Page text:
You know the old adage. Two things are inevitable: death and taxes. In some Orthodox communities, you can add a third item. Every election season, a letter signed by Rav Moshe Feinstein, zt”l, urging people to vote, will be trotted out by activists.
Issued before the 1984 presidential election, Rav Moshe’s letter argues we should vote to show appreciation to America and contribute to national security. But are we enhancing national security or expressing gratitude when we vote for candidates who support immoral legislation? Is that what the saintly Rav Feinstein had in mind?
And why don’t these activists publish Rav Moshe’s other letter in which he called on all New York City Council members to vote against homosexual “rights” legislation. He even argued that influencing legislators to do so is a “sacred obligation.” He requested that people fill the halls of the City Council every day of the hearings on the proposed legislation, thus “manifesting to all non-Jews that G-d’s people loathe abomination.”
Additionally, in 1977, Rav Moshe signed a strong letter to every Dade County, Florida commissioner, demanding that they oppose the nation’s first homosexual “rights” ordinance.
Knowing these facts, can one imagine that we should vote for candidates advancing abominable policies far more dangerous than those Rav Moshe directed us to protest? Is that how Rav Moshe wanted his name to be used?
These activists sometimes tell us to vote for the lesser of two evils. But did Rav Moshe believe in this strategy? If yes, where does he advance it? In Yiddish we say, “Don’t be G-d’s lawyer.” If we no longer merit moral representation, let Him decide. We can write in a candidate.
To the objection, “If we don’t vote, politicians will write us off,” I would respond with an autobiographical snippet:
In 1984, I emerged from kollel to challenge leftist Congressman Stephen Solarz. Despite him spending almost a quarter of a million dollars (in 1984!), I received b’ezras Hashem over a third of the votes. Subsequently, Solarz became staunchly anti-communist, sponsored the army yarmulka bill, poured fortunes into Orthodox communities, etc. Oh yes, and he removed his name from pro-homosexual legislation.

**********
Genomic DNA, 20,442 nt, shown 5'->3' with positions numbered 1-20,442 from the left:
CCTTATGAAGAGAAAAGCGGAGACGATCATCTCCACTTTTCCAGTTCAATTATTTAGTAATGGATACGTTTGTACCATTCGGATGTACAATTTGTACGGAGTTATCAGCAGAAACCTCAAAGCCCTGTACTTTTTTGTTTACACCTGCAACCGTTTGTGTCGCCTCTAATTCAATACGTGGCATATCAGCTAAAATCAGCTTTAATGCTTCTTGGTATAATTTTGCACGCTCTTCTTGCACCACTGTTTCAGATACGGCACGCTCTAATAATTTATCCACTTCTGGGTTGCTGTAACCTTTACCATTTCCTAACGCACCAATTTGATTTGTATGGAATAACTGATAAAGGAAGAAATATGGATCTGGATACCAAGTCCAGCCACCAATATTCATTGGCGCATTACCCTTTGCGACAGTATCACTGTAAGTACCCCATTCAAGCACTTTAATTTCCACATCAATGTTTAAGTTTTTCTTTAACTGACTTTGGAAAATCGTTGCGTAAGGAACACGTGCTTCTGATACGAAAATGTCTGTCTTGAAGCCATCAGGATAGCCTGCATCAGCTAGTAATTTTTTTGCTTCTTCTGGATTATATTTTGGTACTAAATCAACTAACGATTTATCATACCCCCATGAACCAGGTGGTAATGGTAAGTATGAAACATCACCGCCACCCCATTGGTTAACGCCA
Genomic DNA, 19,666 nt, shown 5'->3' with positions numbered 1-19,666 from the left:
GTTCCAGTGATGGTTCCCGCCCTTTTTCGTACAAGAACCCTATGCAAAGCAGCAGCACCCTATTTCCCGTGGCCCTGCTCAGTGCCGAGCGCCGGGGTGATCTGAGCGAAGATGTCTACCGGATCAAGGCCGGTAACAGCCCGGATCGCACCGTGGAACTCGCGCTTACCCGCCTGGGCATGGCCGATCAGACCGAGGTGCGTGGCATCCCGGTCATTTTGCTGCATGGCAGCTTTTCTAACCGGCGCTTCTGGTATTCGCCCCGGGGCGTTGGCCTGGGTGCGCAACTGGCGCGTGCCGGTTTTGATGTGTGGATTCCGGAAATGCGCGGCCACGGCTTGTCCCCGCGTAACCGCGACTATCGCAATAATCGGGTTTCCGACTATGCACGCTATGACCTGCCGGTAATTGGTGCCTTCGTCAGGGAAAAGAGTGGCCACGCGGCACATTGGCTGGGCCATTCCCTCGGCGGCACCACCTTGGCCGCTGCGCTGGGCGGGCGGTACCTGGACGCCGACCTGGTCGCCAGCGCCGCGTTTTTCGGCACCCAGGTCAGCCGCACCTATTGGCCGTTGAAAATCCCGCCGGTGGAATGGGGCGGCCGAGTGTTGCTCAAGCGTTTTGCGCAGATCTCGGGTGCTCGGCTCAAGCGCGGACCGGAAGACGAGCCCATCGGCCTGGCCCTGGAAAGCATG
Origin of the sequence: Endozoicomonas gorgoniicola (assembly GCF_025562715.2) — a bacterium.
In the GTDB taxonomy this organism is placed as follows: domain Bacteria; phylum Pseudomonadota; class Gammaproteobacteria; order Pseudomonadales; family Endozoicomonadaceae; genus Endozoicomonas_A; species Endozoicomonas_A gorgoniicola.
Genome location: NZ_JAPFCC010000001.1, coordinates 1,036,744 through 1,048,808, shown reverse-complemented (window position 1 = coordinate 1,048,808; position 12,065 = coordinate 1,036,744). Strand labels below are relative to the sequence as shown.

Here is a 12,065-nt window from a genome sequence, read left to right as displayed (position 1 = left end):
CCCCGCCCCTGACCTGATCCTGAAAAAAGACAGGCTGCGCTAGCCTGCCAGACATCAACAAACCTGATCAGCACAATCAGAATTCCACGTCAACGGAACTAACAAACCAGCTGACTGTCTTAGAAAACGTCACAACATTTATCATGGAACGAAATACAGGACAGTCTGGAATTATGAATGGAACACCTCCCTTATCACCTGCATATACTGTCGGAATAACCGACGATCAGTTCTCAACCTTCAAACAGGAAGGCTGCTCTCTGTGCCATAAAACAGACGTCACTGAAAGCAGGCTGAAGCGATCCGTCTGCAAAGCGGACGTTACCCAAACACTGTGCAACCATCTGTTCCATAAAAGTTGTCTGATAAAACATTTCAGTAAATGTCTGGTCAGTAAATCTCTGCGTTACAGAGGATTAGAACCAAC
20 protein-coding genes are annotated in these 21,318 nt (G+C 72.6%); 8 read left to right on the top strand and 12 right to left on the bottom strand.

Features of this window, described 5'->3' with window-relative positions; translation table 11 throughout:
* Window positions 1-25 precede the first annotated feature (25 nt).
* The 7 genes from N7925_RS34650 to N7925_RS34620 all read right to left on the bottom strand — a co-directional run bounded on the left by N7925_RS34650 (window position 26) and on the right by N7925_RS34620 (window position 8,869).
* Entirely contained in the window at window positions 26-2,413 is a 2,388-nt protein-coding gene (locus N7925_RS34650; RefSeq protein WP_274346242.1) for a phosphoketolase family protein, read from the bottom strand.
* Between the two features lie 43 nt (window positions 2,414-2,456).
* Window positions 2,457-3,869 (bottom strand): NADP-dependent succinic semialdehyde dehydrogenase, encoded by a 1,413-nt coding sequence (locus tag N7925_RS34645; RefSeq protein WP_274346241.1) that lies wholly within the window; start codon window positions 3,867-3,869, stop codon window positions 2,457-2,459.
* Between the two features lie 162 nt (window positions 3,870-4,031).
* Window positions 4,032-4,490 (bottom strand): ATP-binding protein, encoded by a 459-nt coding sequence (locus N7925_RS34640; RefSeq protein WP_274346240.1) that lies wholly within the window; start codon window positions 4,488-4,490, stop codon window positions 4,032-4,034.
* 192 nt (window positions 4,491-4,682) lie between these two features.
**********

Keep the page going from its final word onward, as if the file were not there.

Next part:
The lesson: Politicians only take charge if you allow them to. Challenge them, primary them, drain their financially, vote against them, show how much support a decent challenger might receive, and they’ll likely back down or moderate their stance.
Aside from the practical wisdom of this strategy, imagine the Kiddush Hashem if tens of thousands of Jews wrote in a common protest candidate name (e.g., “Mr. Morality”) on their ballots. This achdus for Torah would resonate in Heaven – and here on earth among tens of millions of devoutly religious non-Jews who don’t understand why so many Jews promote immoral causes. The media coverage of such a protest vote would also partially redeem decades of chillul Hashem resulting from trading principle for money.
If a candidate sponsored laws against circumcision or offended your spouse, would you reward him with your vote? If a candidate favored charging $25 for the extra pre-Pesach sanitation pickup, how many voters would shun him for good? Now let me ask you: Is standing up for divine values not worth infinitely more than $25?
Every election, major religious Christian organizations prepare lists that rate candidates from a moral perspective. Why is that not standard practice in the frum community as well?
Many rabbinic manifestos and statements over the last few decades have forbade voting for candidates who support immoral legislation. It is high time that we started paying attention to these statements. And it is time that we remember, not just Rav Moshe’s letter on the value of voting, but his other letter on the dangers of immoral legislation.